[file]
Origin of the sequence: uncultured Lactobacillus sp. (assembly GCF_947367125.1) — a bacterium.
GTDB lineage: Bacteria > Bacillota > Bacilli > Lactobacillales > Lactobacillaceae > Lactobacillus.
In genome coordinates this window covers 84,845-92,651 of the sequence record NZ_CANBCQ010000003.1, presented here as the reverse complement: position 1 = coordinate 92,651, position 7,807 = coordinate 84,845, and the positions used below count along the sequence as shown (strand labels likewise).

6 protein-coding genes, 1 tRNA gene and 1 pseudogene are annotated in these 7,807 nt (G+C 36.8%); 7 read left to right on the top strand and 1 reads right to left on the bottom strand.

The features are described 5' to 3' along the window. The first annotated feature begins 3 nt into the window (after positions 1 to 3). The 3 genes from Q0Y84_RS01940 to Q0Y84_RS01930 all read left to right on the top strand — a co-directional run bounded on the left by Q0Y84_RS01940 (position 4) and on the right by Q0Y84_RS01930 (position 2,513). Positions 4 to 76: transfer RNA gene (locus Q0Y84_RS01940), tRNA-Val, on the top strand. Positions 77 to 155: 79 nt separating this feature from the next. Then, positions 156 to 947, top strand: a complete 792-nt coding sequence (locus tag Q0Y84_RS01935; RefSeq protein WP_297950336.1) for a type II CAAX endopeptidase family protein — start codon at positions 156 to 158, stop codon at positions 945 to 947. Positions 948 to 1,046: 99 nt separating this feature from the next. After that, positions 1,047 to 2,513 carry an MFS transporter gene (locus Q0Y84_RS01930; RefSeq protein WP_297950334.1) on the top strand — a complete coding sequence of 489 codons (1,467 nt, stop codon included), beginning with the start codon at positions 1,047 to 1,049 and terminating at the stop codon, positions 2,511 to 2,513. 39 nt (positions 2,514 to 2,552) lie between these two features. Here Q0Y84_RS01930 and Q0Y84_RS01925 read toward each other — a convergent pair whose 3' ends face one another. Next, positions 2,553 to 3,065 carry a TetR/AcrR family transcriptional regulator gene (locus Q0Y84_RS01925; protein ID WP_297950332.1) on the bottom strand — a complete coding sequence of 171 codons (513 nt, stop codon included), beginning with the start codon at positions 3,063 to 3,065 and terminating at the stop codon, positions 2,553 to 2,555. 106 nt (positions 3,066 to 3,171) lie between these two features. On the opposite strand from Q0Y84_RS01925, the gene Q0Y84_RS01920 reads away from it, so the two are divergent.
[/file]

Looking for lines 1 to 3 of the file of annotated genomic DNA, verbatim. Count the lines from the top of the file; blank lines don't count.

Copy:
Origin of the sequence: uncultured Lactobacillus sp. (assembly GCF_947367125.1) — a bacterium.
GTDB lineage: Bacteria > Bacillota > Bacilli > Lactobacillales > Lactobacillaceae > Lactobacillus.
In genome coordinates this window covers 84,845-92,651 of the sequence record NZ_CANBCQ010000003.1, presented here as the reverse complement: position 1 = coordinate 92,651, position 7,807 = coordinate 84,845, and the positions used below count along the sequence as shown (strand labels likewise).